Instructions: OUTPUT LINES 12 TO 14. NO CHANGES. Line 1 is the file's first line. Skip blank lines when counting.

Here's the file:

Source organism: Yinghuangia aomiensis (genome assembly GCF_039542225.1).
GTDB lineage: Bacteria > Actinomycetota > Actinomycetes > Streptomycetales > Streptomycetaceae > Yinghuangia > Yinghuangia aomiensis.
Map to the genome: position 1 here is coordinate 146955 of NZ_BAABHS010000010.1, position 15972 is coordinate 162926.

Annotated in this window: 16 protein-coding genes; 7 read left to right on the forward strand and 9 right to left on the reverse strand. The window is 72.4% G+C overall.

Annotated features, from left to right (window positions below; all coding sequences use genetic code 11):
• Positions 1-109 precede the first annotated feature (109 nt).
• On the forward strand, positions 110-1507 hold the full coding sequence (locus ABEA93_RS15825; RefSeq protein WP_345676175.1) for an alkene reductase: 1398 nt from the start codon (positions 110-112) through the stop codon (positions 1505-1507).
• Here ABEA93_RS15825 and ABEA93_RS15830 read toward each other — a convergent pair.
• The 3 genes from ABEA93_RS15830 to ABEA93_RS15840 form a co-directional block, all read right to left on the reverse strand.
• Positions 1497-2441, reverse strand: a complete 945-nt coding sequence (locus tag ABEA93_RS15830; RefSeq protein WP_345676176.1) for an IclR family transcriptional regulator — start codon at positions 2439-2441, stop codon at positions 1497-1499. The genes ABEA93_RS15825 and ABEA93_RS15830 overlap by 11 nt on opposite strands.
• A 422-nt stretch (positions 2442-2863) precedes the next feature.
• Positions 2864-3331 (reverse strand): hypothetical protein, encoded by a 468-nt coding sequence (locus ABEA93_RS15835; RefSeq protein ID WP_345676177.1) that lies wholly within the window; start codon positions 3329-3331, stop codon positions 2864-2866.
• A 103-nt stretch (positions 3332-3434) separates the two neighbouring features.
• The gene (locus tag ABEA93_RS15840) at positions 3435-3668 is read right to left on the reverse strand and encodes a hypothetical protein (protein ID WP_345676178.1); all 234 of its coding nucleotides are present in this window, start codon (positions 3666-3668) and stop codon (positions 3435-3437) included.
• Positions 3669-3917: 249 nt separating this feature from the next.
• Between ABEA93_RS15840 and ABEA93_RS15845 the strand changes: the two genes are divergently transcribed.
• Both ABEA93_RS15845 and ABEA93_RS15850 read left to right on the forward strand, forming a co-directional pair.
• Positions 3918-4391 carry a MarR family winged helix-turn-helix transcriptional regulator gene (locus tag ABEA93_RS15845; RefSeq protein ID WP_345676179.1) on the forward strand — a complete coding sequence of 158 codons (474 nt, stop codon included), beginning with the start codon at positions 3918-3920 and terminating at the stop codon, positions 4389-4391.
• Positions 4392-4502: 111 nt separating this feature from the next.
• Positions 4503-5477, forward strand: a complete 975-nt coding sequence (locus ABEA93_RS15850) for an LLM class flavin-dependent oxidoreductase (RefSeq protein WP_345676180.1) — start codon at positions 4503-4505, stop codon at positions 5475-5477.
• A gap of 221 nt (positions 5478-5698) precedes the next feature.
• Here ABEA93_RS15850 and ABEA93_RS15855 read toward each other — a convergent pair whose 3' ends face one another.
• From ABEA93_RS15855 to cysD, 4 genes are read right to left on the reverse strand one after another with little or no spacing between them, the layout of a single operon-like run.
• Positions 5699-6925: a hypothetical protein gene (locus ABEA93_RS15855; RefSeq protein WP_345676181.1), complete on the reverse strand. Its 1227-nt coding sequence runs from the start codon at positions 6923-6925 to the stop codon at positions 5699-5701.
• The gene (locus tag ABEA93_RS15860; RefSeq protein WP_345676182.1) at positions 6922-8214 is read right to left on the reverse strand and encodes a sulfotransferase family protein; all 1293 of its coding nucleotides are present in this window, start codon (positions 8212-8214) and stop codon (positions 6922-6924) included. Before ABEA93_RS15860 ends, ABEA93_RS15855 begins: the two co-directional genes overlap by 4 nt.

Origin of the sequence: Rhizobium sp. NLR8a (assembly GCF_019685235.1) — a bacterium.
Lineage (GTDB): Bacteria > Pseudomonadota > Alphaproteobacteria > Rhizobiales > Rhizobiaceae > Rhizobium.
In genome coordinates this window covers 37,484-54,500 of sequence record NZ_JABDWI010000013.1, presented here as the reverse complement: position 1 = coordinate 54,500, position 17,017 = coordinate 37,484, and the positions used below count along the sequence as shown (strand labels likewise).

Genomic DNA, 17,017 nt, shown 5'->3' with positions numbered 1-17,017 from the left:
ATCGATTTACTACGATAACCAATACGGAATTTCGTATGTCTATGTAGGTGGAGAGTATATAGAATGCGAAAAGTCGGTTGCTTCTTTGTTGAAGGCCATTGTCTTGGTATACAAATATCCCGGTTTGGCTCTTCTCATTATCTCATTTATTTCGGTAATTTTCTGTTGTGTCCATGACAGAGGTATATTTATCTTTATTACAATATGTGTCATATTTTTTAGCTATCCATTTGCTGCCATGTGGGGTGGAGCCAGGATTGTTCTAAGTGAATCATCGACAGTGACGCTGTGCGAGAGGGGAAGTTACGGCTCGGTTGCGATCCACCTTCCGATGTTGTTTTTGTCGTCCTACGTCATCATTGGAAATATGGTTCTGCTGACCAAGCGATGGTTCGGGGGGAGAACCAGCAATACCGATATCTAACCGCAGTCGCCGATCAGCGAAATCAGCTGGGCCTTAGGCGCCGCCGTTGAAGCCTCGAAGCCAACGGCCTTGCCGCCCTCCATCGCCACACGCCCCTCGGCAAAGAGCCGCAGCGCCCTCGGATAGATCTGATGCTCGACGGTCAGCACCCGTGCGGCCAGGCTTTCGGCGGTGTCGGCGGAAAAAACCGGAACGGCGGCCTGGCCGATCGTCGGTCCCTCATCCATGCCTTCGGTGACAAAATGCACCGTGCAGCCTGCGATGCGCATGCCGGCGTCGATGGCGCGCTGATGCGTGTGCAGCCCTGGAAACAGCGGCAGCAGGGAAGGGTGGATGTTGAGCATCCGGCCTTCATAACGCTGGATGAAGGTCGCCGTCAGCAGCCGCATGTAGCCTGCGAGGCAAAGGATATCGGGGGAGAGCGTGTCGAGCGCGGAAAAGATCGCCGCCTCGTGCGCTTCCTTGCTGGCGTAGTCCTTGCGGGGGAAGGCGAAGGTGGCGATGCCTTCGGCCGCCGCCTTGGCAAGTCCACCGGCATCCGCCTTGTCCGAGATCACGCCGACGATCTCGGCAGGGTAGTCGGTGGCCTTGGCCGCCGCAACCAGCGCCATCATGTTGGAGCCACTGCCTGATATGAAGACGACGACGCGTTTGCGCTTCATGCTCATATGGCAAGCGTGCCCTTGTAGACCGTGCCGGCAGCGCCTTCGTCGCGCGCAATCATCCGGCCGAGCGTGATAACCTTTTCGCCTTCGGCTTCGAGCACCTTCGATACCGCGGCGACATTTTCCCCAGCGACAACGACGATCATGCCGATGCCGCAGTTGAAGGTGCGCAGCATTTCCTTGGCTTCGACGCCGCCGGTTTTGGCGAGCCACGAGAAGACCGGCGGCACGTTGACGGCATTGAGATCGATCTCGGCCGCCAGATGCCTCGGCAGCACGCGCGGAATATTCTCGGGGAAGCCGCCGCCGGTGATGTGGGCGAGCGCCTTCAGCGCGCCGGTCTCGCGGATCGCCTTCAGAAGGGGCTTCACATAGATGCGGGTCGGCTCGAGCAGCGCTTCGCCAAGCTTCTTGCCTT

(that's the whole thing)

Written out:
• Positions 2864-3331 (reverse strand): hypothetical protein, encoded by a 468-nt coding sequence (locus ABEA93_RS15835; RefSeq protein ID WP_345676177.1) that lies wholly within the window; start codon positions 3329-3331, stop codon positions 2864-2866.
• A 103-nt stretch (positions 3332-3434) separates the two neighbouring features.
• The gene (locus tag ABEA93_RS15840) at positions 3435-3668 is read right to left on the reverse strand and encodes a hypothetical protein (protein ID WP_345676178.1); all 234 of its coding nucleotides are present in this window, start codon (positions 3666-3668) and stop codon (positions 3435-3437) included.